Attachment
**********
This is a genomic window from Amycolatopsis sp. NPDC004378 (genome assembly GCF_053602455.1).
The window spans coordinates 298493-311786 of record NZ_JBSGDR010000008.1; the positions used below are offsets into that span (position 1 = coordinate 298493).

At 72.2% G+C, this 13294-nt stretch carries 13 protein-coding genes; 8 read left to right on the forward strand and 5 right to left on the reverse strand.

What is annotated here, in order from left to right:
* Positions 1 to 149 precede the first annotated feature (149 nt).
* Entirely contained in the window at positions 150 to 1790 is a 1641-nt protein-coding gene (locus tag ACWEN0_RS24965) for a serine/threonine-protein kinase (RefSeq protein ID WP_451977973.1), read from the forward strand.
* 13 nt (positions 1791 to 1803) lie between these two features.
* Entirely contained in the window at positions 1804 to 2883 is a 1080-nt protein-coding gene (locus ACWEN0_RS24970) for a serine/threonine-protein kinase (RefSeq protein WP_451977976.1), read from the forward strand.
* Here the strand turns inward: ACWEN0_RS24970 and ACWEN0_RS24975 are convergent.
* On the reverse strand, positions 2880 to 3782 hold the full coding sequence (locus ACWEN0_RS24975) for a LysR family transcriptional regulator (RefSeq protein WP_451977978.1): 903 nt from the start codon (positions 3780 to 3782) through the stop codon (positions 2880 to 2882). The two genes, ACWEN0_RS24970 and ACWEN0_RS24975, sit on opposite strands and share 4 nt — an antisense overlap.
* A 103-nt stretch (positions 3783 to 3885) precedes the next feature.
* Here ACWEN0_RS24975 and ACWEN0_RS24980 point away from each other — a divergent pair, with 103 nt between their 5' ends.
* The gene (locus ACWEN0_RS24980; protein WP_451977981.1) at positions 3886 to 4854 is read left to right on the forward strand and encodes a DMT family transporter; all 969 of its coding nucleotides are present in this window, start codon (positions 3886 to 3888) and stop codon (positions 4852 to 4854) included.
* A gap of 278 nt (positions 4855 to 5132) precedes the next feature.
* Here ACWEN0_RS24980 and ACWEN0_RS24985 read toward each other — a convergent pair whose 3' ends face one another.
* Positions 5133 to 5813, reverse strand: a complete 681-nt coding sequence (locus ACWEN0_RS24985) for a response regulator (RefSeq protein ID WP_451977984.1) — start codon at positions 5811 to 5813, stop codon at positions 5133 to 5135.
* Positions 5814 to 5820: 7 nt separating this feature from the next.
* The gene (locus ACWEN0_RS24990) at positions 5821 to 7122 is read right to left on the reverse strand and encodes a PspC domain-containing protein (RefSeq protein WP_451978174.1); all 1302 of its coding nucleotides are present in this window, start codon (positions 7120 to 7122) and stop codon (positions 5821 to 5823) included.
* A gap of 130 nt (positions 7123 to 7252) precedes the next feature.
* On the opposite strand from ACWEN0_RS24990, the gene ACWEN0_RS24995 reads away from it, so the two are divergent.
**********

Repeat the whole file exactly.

This is a genomic window from Amycolatopsis sp. NPDC004378 (genome assembly GCF_053602455.1).
The window spans coordinates 298493-311786 of record NZ_JBSGDR010000008.1; the positions used below are offsets into that span (position 1 = coordinate 298493).

At 72.2% G+C, this 13294-nt stretch carries 13 protein-coding genes; 8 read left to right on the forward strand and 5 right to left on the reverse strand.

What is annotated here, in order from left to right:
* Positions 1 to 149 precede the first annotated feature (149 nt).
* Entirely contained in the window at positions 150 to 1790 is a 1641-nt protein-coding gene (locus tag ACWEN0_RS24965) for a serine/threonine-protein kinase (RefSeq protein ID WP_451977973.1), read from the forward strand.
* 13 nt (positions 1791 to 1803) lie between these two features.
* Entirely contained in the window at positions 1804 to 2883 is a 1080-nt protein-coding gene (locus ACWEN0_RS24970) for a serine/threonine-protein kinase (RefSeq protein WP_451977976.1), read from the forward strand.
* Here the strand turns inward: ACWEN0_RS24970 and ACWEN0_RS24975 are convergent.
* On the reverse strand, positions 2880 to 3782 hold the full coding sequence (locus ACWEN0_RS24975) for a LysR family transcriptional regulator (RefSeq protein WP_451977978.1): 903 nt from the start codon (positions 3780 to 3782) through the stop codon (positions 2880 to 2882). The two genes, ACWEN0_RS24970 and ACWEN0_RS24975, sit on opposite strands and share 4 nt — an antisense overlap.
* A 103-nt stretch (positions 3783 to 3885) precedes the next feature.
* Here ACWEN0_RS24975 and ACWEN0_RS24980 point away from each other — a divergent pair, with 103 nt between their 5' ends.
* The gene (locus ACWEN0_RS24980; protein WP_451977981.1) at positions 3886 to 4854 is read left to right on the forward strand and encodes a DMT family transporter; all 969 of its coding nucleotides are present in this window, start codon (positions 3886 to 3888) and stop codon (positions 4852 to 4854) included.
* A gap of 278 nt (positions 4855 to 5132) precedes the next feature.
* Here ACWEN0_RS24980 and ACWEN0_RS24985 read toward each other — a convergent pair whose 3' ends face one another.
* Positions 5133 to 5813, reverse strand: a complete 681-nt coding sequence (locus ACWEN0_RS24985) for a response regulator (RefSeq protein ID WP_451977984.1) — start codon at positions 5811 to 5813, stop codon at positions 5133 to 5135.
* Positions 5814 to 5820: 7 nt separating this feature from the next.
* The gene (locus ACWEN0_RS24990) at positions 5821 to 7122 is read right to left on the reverse strand and encodes a PspC domain-containing protein (RefSeq protein WP_451978174.1); all 1302 of its coding nucleotides are present in this window, start codon (positions 7120 to 7122) and stop codon (positions 5821 to 5823) included.
* A gap of 130 nt (positions 7123 to 7252) precedes the next feature.
* On the opposite strand from ACWEN0_RS24990, the gene ACWEN0_RS24995 reads away from it, so the two are divergent.